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The 9-year-old had no idea that when he went to school that day that his teacher would tell him the cross on his forehead was inappropriate and make him wash the ashes off.

William McLeod who goes to a Utah public school was prepared for questions about the cross he wore on his forehead for Ash Wednesday, but what he didn’t know was that his teacher would make him wash the ashes off in front of all his peers.

“It was really bad,” he told CNN. “I went to the office and I was crying and I felt like I was in trouble.”

William had gone to school directly after an Ash Wednesday Mass at his Catholic Church. The cross was placed on his forehead as a mark of the beginning of Lent, the Christian season of preparation before Easter. The purpose is to set aside time for reflection of Jesus Christ – His suffering and His sacrifice, His life, death, burial and resurrection.

William’s grandmother told him he didn’t have to get ashes if he didn’t want to and if he left them on his forehead at school, people would likely ask him what it was for.

“People are going to look at you like you’ve got dirt on your head,” his grandma told him, “and that’s OK. You explain this is Ash Wednesday and you’re Catholic. And he goes, ‘OK, I want to wear them.’”

She had no idea that just hours after that conversation she would be getting a call from the school’s principal who told her that William’s teacher had asked him what was on his forehead and he told her it as an ash cross for Ash Wednesday. The teacher told him it was “inappropriate…so take it off.”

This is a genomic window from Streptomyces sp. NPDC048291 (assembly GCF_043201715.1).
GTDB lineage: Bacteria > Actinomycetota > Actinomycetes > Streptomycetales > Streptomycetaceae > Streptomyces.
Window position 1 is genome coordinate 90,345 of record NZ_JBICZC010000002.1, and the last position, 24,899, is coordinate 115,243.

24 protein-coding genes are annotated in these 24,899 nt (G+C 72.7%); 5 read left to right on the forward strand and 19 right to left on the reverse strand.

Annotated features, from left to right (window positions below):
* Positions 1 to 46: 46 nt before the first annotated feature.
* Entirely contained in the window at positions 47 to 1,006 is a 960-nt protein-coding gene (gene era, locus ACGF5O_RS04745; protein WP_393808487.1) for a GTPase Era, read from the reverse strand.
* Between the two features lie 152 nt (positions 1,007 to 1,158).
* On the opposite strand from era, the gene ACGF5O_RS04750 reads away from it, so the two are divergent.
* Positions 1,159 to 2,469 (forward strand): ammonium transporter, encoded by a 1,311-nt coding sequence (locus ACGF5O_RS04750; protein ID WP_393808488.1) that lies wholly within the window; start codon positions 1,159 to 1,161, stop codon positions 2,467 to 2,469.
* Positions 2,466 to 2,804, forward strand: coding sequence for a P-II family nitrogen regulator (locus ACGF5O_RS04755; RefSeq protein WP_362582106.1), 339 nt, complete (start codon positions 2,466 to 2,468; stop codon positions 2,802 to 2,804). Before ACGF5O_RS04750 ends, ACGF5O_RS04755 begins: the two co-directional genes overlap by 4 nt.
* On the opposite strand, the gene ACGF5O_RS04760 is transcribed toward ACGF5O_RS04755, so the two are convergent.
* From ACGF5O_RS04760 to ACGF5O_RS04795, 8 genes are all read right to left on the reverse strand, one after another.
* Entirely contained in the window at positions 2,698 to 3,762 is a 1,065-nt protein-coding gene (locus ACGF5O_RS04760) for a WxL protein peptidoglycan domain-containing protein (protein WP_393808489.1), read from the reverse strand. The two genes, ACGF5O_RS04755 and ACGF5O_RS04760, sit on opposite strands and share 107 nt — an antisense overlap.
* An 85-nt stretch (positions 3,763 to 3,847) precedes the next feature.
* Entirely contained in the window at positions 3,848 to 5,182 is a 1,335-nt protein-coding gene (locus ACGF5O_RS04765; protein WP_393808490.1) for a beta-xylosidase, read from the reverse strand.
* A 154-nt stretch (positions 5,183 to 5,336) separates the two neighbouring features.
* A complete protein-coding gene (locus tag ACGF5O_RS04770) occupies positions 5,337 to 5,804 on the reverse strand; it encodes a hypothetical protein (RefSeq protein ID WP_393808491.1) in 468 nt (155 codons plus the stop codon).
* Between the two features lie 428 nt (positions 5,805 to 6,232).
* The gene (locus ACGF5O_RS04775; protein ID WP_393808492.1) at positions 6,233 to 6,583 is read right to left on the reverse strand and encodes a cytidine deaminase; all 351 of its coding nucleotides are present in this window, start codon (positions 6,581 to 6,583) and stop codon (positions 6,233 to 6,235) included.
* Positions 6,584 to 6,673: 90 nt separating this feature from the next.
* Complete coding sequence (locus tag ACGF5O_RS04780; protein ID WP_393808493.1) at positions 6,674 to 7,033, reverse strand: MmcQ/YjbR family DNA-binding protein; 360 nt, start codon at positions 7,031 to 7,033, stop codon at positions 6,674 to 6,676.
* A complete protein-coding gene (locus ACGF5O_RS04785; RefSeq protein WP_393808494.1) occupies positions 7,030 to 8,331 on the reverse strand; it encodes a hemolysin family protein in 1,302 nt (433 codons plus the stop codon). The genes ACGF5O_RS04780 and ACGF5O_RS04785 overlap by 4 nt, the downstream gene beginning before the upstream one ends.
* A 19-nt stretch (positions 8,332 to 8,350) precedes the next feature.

“I was furious,” she told CNN. “This is who we are. This is part of our life as Catholics.”

She was shocked more than anything.

The Davis School District has since apologized for the ordeal.

“We are sorry about what happened and apologize to the student and the family for the teacher’s actions. The actions were unacceptable,” according to a statement Friday to CNN. “No student should ever be asked or required to remove an ash cross from his or her forehead.”

In addition, the district called its director of educational equity, who is also an ordained Catholic deacon. He ended up reapplying the ash cross to Williams’ forehead that afternoon. William’s grandmother had mixed feelings.

“We all have our different beliefs,” she said, “and we all have to be respected for that.”

William’s teacher also ended up apologizing with a note asking if they could move forward.

“I accepted her apology. I kind of feel bad for her,” he said. “She’s a great teacher, and I don’t want her to lose her job.”

When CNN asked whether he’d get ashes placed on his forehead, he said without hesitation that he would.

We want to know what you think.

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